Thus it comes
That earth, without her seasons of fixed rains,
Could bear no produce such as makes us glad,
And whatsoever lives, if shut from food,
Prolongs its kind and guards its life no more. — Lucretius

Lucretius Quotes 1302075

Poor humanity, to saddle the gods with such a responsibility and throw in a vindictive temper. What griefs they hatch for themselves, what festering sores for us, what tears for our prosperity! This is not piety, this oft-repeated show of bowing a veiled head before a graven image; this bustling to every altar; this kow-towing and prostration on the ground with palms outspread before the shrines of the gods; this deluging of vow on vow. True piety lies rather in the power to contemplate the universe with a quiet mind. — Lucretius

Lucretius Quotes 1249987

A falling drop at last will carve a stone. — Lucretius

Lucretius Quotes 1235552

Pleasant it is, when over a great sea the winds trouble the waters, to gaze from shore upon another's great tribulation; not because any man's troubles are a delectable joy, but because to perceive you are free of them yourself is pleasant. — Lucretius

Lucretius Quotes 1200224

Did men but know that there was a fixed limit to their woes, they would be able, in some measure, to defy the religious fictions and menaces of the poets; but now, since we must fear eternal punishment at death, there is no mode, no means, of resisting them. — Lucretius

Lucretius Quotes 84382

O goddess, bestow on my words an immortal charm. — Lucretius

Lucretius Quotes 1186541

In a brief space the generations of beings are changed, and, like runners, pass on the torches of life. — Lucretius

Lucretius Quotes 1157088

Globed from the atoms falling slow or swift I see the suns, I see the systems lift Their forms; and even the systems and the suns Shall go back slowly to the eternal drift. — Lucretius

Lucretius Quotes 1067306

To ask for power is forcing uphill a stone which after all rolls back again from the summit and seeks in headlong haste the levels of the plain. — Lucretius

Lucretius Quotes 957621

Fear in sooth holds so in check all mortals, becasue thay see many operations go on in earth and heaven, the causes of which they can in no way understand, believing them therefore to be done by power divine. for these reasons when we shall have seen that nothing can be produced from nothing, we shall then more correctly ascertain that which we are seeking, both the elements out of which every thing can be produced and the manner in which every thing can be produced in which all things are done without the hands of the gods. — Lucretius

Lucretius Quotes 1411219

Never trust the calm sea when she shows her false alluring smile. — Lucretius

Lucretius Quotes 904064

Why dost thou not retire like a guest sated with the banquet of life, and with calm mind embrace, thou fool, a rest that knows no care? — Lucretius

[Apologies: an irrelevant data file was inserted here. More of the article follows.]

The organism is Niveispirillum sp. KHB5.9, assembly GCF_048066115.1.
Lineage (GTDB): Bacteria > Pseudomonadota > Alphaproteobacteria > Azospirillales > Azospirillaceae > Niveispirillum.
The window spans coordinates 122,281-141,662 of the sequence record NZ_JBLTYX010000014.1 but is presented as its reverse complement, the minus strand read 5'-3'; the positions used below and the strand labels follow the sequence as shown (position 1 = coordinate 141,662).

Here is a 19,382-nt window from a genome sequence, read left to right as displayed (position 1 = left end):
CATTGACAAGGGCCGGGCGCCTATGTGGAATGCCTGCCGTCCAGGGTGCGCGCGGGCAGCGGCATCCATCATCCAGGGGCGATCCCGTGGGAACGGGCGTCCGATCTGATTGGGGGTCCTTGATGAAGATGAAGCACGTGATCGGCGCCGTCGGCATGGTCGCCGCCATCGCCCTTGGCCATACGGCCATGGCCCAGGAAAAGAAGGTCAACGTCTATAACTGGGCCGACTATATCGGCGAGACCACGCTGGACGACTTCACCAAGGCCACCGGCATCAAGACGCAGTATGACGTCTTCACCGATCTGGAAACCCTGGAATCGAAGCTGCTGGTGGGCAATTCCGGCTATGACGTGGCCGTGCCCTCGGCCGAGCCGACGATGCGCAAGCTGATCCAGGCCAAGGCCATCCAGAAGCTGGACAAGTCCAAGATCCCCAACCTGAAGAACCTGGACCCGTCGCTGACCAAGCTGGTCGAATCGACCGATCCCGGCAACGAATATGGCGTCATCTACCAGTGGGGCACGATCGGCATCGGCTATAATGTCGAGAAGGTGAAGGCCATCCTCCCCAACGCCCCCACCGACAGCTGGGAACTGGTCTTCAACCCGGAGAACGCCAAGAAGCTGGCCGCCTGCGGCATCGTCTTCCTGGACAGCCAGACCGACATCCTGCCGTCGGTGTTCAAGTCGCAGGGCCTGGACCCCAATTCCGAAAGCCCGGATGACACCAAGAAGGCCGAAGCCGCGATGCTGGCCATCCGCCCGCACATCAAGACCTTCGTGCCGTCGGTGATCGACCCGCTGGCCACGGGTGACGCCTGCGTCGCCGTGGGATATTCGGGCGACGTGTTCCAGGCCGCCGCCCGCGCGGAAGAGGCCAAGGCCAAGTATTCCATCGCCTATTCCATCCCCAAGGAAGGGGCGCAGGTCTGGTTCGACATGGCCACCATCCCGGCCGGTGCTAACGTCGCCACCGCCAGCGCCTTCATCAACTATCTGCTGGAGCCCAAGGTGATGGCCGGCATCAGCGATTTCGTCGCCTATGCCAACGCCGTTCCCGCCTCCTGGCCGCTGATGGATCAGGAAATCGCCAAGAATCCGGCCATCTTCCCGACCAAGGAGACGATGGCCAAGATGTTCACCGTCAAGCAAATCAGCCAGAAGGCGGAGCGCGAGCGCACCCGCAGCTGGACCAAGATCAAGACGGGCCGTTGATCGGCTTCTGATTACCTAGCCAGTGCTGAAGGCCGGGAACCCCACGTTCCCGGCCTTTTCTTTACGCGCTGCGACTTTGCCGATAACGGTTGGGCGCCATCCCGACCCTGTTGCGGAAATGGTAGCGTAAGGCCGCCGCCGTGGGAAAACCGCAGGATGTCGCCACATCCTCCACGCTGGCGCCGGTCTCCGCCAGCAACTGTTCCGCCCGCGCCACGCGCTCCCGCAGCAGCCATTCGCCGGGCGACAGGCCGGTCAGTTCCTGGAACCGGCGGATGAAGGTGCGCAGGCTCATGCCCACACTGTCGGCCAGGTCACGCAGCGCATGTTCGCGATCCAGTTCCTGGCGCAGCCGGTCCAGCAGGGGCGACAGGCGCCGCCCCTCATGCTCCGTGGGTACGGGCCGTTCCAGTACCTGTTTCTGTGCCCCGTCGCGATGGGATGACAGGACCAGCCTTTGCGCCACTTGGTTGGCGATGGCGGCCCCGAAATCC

Lucretius Quotes 860811

Falling drops will at last wear away stone. — Lucretius

Lucretius Quotes 845559

See with what force yon river's crystal stream
Resists the weight of many a massy beam.
To sink the wood the more we vainly toil,
The higher it rebounds, with swift recoil.
Yet that the beam would of itself ascend
No man will rashly venture to contend.
Thus too the flame has weight, though highly rare,
Nor mounts but when compelled by heavier air. — Lucretius

Lucretius Quotes 817987

The fall of dropping water wears away the Stone. — Lucretius

Lucretius Quotes 781037

The gods and their tranquil abodes appear, which no winds disturb, nor clouds bedew with showers, nor does the white snow, hardened by frost, annoy them; the heaven, always pure, is without clouds, and smiles with pleasant light diffused.
[Lat., Apparet divom numen, sedesque quietae;
Quas neque concutiunt ventei, nec nubila nimbeis.
Aspergunt, neque nex acri concreta pruina
Cana cadens violat; semper sine nubibus aether
Integer, et large diffuso lumine ridet.] — Lucretius

Lucretius Quotes 779353

But since I've taught that bodies of matter, made
Completely solid, hither and thither fly
Forevermore unconquered through all time,
Now come, and whether to the sum of them
There be a limit or be none, for thee
Let us unfold; likewise what has been found
To be the wide inane, or room, or space
Wherein all things soever do go on,
Let us examine if it finite be
All and entire, or reach unmeasured round
And downward an illimitable profound. — Lucretius

Lucretius Quotes 740829

Victory puts us on a level with heaven. — Lucretius

Lucretius Quotes 718168

The mask is torn off, while the reality remains — Lucretius

Lucretius Quotes 693911

Assuredly whatsoever things are fabled to exist in deep Acheron, these all exist in this life. There is no wretched Tantalus, fearing the great rock that hangs over him in the air and frozen with vain terror. Rather, it is in this life that fear of the gods oppresses mortals without cause, and the rock they fear is any that chance may bring. — Lucretius